Honestly, any real problems with the camera-work in this film are likely to be the exact opposite of what you expect - moments when 'film production' seems to get in the way of the 'reality' that the film-makers are aiming for. One scene, in particular, has the camera raised smoothly and steadily, clearly attached to a crane, in what is supposed to be a scene of the one behind the camera being grabbed and lifted by a troll. It's only a small thing, but it still stands out as particularly unconvincing - honestly, if there was ever a scene, in a film like this, where frantic flailing would have been entirely appropriate, it would have been that one. Overall, though, the camera work does a fairly good job of maintaining that sense of immediate urgency (which is the whole purpose of these sorts of films) without making the film, itself, unwatchable. Not all 'found footage' films are able to to do same - so, it feels like an achievement, here.

As you might expect, Hans is the most fascinating figure, here. A worn-down veteran troll hunter who seems to genuinely resent the suggestion that there is anything heroic about what he does - he would be intimidating, if he did not constantly seem in desperate need of a vacation, or at least a decent night of sleep. Troll Hunter is definitely his film, with the three student film-makers simply being invited along for the ride. The three are likable enough, though - or, at least, they get to that point, eventually. Thomas is enthusiastic, and eager to hurl himself into this strange new world seemingly within moments of learning that it's real. Kalle is more reserved and suspicious. And, Johanna plays the part of a necessary balance between the two.

Naturally, though, for much of the length of Troll Hunter it will feel like you are watching some odd documentary film (kind of like watching people poke around in the woods, looking for Bigfoot - except, this time, there actually is something out there to find). While this is does a great job of providing that necessary layer of 'realism', it isn't always conducive to compelling story-telling. Interview scenes, while offering up interesting and important information to the audience, can simply drag on a little too long, for one thing - throwing off the pacing of the film, as a whole. Most damaging, though, are the three young students, themselves - whose inexperience when it comes to investigation and film-making is almost painfully obvious in the film's early moments.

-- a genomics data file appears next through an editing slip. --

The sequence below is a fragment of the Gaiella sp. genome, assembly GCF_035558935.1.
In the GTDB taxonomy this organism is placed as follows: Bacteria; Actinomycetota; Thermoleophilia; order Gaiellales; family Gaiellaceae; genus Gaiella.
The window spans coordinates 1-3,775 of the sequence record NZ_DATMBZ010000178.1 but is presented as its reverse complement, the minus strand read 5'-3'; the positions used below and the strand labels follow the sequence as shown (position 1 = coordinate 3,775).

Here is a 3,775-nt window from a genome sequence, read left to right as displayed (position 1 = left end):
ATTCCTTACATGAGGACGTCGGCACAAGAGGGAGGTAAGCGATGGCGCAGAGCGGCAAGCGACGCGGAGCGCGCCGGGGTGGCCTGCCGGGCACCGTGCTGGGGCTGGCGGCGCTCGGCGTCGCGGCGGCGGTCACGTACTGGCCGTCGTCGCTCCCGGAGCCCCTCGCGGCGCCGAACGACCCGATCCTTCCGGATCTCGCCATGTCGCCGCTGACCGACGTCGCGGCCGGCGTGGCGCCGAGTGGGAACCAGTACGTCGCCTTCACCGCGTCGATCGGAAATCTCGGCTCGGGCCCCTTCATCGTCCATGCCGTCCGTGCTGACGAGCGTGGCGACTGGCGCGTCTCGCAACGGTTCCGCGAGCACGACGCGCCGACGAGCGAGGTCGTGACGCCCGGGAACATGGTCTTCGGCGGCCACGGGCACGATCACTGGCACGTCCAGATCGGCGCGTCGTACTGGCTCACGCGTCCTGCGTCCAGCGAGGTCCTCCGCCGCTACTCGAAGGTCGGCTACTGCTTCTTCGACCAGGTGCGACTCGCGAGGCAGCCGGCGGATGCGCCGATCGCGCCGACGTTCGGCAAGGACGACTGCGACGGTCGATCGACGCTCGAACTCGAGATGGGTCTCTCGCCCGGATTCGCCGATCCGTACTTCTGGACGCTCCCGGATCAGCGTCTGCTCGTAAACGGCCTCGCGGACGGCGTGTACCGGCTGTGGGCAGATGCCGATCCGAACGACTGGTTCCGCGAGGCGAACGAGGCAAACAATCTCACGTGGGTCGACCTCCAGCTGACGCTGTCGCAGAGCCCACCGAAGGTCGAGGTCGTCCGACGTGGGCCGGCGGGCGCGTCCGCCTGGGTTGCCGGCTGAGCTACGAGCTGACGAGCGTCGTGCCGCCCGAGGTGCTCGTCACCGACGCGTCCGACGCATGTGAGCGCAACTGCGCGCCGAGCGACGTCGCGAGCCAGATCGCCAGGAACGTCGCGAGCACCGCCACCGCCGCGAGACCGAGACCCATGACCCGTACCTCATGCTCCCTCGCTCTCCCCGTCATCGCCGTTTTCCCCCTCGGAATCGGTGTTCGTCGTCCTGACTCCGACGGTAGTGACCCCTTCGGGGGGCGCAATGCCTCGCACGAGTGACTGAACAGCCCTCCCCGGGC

This was deliberate, of course - but, it was also risky. If this were an actual documentary film, then the trio of young and inexperienced film-makers would have made it entirely unwatchable. It was only the promise of trolls, and the hope that the film gets better, that allowed me to push past the early moments, where the film was entirely focused on them. The three all seem like talented young actors, but the fact that they are stuck playing a trio of college kids, out to make an amateurish documentary, doesn't really do them any favours. Of course, as I mentioned earlier, things do get better soon enough - and, the three do become much more likable once they invest themselves in the whole troll hunting process.

The trolls, themselves, are another of the film's clear high-lights. There is something almost comical about their design - yet, at the same time, they manage to be both grotesque and genuinely threatening. Really, they're just like the creatures from the folk-lore that inspired them. They are each well-realised CGI creations - offering some fairly clear proof that CGI doesn't always have to be garish and intrusive.

In the end, Troll Hunter was a pleasant surprise for me. As someone who has come to view 'found footage' films as little more than a tired gimmick, I wasn't really expecting to enjoy the film as much as I did. It is a great example of how to do these sorts of films right - even if they whole 'found footage' documentary structure does seem to work against the film, itself, at times. If you can stomach the occasional bit of 'shaky-cam', then it is well worth your time.